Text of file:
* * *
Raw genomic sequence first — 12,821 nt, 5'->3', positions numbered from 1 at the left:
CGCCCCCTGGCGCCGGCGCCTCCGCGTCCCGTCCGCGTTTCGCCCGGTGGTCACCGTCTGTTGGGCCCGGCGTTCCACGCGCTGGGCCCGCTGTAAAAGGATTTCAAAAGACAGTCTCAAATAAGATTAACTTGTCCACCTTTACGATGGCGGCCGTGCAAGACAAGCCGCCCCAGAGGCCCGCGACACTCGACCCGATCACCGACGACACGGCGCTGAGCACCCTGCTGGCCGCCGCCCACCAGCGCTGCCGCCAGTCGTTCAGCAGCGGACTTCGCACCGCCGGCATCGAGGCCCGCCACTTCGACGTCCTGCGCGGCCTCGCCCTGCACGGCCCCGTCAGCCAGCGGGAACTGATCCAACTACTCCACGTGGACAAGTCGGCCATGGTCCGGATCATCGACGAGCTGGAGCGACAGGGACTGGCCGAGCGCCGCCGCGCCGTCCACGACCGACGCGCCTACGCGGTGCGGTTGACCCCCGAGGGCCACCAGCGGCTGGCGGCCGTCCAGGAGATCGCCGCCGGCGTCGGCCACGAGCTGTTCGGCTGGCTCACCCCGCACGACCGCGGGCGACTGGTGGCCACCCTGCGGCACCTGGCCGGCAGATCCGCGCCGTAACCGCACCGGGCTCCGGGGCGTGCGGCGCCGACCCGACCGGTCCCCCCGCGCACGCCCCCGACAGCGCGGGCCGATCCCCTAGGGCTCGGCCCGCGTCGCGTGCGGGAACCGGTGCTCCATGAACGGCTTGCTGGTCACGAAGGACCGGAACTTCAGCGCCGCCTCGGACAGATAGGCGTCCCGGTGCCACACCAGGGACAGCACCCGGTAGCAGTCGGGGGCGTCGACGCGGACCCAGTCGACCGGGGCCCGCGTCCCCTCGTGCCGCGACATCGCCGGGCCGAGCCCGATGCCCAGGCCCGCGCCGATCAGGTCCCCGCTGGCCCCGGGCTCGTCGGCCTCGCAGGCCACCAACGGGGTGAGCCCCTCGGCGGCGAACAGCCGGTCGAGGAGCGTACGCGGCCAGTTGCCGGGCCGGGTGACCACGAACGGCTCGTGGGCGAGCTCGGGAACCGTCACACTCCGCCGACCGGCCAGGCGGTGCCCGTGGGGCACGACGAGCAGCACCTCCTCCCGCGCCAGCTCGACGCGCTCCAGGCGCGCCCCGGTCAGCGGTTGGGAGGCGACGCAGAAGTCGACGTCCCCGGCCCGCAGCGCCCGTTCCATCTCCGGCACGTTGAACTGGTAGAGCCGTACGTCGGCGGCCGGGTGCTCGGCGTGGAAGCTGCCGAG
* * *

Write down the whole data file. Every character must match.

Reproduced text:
Raw genomic sequence first — 12,821 nt, 5'->3', positions numbered from 1 at the left:
CGCCCCCTGGCGCCGGCGCCTCCGCGTCCCGTCCGCGTTTCGCCCGGTGGTCACCGTCTGTTGGGCCCGGCGTTCCACGCGCTGGGCCCGCTGTAAAAGGATTTCAAAAGACAGTCTCAAATAAGATTAACTTGTCCACCTTTACGATGGCGGCCGTGCAAGACAAGCCGCCCCAGAGGCCCGCGACACTCGACCCGATCACCGACGACACGGCGCTGAGCACCCTGCTGGCCGCCGCCCACCAGCGCTGCCGCCAGTCGTTCAGCAGCGGACTTCGCACCGCCGGCATCGAGGCCCGCCACTTCGACGTCCTGCGCGGCCTCGCCCTGCACGGCCCCGTCAGCCAGCGGGAACTGATCCAACTACTCCACGTGGACAAGTCGGCCATGGTCCGGATCATCGACGAGCTGGAGCGACAGGGACTGGCCGAGCGCCGCCGCGCCGTCCACGACCGACGCGCCTACGCGGTGCGGTTGACCCCCGAGGGCCACCAGCGGCTGGCGGCCGTCCAGGAGATCGCCGCCGGCGTCGGCCACGAGCTGTTCGGCTGGCTCACCCCGCACGACCGCGGGCGACTGGTGGCCACCCTGCGGCACCTGGCCGGCAGATCCGCGCCGTAACCGCACCGGGCTCCGGGGCGTGCGGCGCCGACCCGACCGGTCCCCCCGCGCACGCCCCCGACAGCGCGGGCCGATCCCCTAGGGCTCGGCCCGCGTCGCGTGCGGGAACCGGTGCTCCATGAACGGCTTGCTGGTCACGAAGGACCGGAACTTCAGCGCCGCCTCGGACAGATAGGCGTCCCGGTGCCACACCAGGGACAGCACCCGGTAGCAGTCGGGGGCGTCGACGCGGACCCAGTCGACCGGGGCCCGCGTCCCCTCGTGCCGCGACATCGCCGGGCCGAGCCCGATGCCCAGGCCCGCGCCGATCAGGTCCCCGCTGGCCCCGGGCTCGTCGGCCTCGCAGGCCACCAACGGGGTGAGCCCCTCGGCGGCGAACAGCCGGTCGAGGAGCGTACGCGGCCAGTTGCCGGGCCGGGTGACCACGAACGGCTCGTGGGCGAGCTCGGGAACCGTCACACTCCGCCGACCGGCCAGGCGGTGCCCGTGGGGCACGACGAGCAGCACCTCCTCCCGCGCCAGCTCGACGCGCTCCAGGCGCGCCCCGGTCAGCGGTTGGGAGGCGACGCAGAAGTCGACGTCCCCGGCCCGCAGCGCCCGTTCCATCTCCGGCACGTTGAACTGGTAGAGCCGTACGTCGGCGGCCGGGTGCTCGGCGTGGAAGCTGCCGAG